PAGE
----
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Discussion Starter · #1 ·
hey guys i know this might be stupid to ask but has any of you raced with the hood kinda open? kinda like cowl iduction? hahah well i was thinking would it work the same way? maybe if i restrict the hood from opening all the way? what do you guys think on that? ok sorry i was just bored today and was just thinking some stupid things.. haha well ima go play my new game grand theft auto 3 for my ps2 dopest game made other than devil may cry..... hmmm ok sorry for going on about games bye guys!!
 

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Seriously!

Duct your intake air from the area around the windshield wipers. When you stick a manometer there, down in the area below the removable cowl grating, you would be suprised at how much ambient PRESSURE exists at only 70MPH!
Imagine the benefits as the speeds approach 100mph! More is to be had from that big air dam of a windshield making pressure than from some pipe and cone filter hung out in front of the radiator!
I mean, not like four Land Speed Records mean anything, but, sometimes the most obvious solutions just get ignored.
Then again, with as much as I've drunk this evening, maybe you all will just toss my advice aside once again!
 

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Re: Seriously!

Ok, how is yours piped? If you haven't taken advantage of this large pressure and your own advise, how would you propose to do it in an effective and aesthetically pleasing manner.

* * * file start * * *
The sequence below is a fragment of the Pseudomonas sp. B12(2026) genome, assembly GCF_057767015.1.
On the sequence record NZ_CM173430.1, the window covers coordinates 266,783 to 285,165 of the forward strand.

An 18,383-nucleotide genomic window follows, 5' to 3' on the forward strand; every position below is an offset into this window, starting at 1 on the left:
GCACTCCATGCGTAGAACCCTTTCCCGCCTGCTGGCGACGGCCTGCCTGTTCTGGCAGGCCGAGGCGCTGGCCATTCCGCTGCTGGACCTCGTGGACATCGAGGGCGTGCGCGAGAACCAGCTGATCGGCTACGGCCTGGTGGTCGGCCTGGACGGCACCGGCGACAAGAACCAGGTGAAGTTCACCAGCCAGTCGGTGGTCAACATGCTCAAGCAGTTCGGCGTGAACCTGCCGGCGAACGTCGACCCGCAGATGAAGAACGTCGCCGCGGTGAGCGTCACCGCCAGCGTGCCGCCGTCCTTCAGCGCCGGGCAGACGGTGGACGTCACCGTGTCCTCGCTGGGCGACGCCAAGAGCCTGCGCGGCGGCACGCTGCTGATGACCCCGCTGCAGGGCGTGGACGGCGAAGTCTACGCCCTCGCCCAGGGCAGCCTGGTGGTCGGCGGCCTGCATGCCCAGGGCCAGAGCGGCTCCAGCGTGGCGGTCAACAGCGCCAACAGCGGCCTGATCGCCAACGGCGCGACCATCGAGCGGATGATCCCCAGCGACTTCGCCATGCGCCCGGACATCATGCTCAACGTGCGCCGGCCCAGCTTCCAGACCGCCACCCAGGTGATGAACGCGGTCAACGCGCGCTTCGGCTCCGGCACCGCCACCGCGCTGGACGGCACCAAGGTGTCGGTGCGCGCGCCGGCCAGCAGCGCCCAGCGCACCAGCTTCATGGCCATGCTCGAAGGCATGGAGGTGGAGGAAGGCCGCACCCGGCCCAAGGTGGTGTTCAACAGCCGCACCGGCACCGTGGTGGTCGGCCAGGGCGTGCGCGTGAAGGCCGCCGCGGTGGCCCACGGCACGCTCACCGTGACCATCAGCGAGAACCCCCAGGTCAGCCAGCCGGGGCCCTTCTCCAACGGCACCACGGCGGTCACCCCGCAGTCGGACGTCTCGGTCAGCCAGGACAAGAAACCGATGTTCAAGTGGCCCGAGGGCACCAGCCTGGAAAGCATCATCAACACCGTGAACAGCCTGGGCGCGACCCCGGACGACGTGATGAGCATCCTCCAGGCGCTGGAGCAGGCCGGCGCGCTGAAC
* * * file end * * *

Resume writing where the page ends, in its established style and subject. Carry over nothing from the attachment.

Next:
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Re: Seriously!

i used to run road rallies in my 79 280zx, well once we got REALLY REALLY lost so we were doing well over 100mph for long stretches on these back country roads to make up time. soon the temp gauge was pegged. i knew about cowl induction and thought...what the ****...so i said a prayer to the safety latch gods and popped the hood. well within minutes the temp had gone back to normal. i estimate it cooled the engine temp 50-70degrees. its kind of neat. from a stop the hood stays down then as the speed increases the hood slowly rises until it hits the safety catch. this is not something i would really recommend but for a last ditch cooling effort IT WILL WORK.
 

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Overtemp VS Intake PSI Boost

Ya, been doing that for the last 22 years with summer Florida heat, what Tony led me to believe is that he was or proposes to pipeline pressurized air into the air filter(s) from the grill area behind the hood leaving the hood shut.

An immediate quick image in my mind was to invert and reverse the stock air cleaner and attach it via flex tubing to a duct fitting attached to hole in the fire wall leading to the plenum under the grill. Clearly there is air pressure there or the vents wouldn't be so strong. For that matter, those of you that do not have an AC compressor right under your filter (like mine) could use the existing heated air duct opening on the stock filter for "winter" use to the aforementioned added cowl duct modification. It would be a simple matter to switch the lever to see what if any performance gains were to be had.

Regarding quickie over temp problem fixes, in addition to popping the hood, you can always turn the heater on full blast to add a little radiative surface area and a couple quarts of cool water into the engine.

If the air doesn't come out hot, immediatly shut down because somehow you have lost a lot of water and do not have enough to cool the engine! (if there isn't enough to circulate the heater core there isn't enough to circulate the engine properly either)

So, Tony what kind of pressure did you measure and what have you done to take advantage of it?
 

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Re: Overtemp VS Intake PSI Boost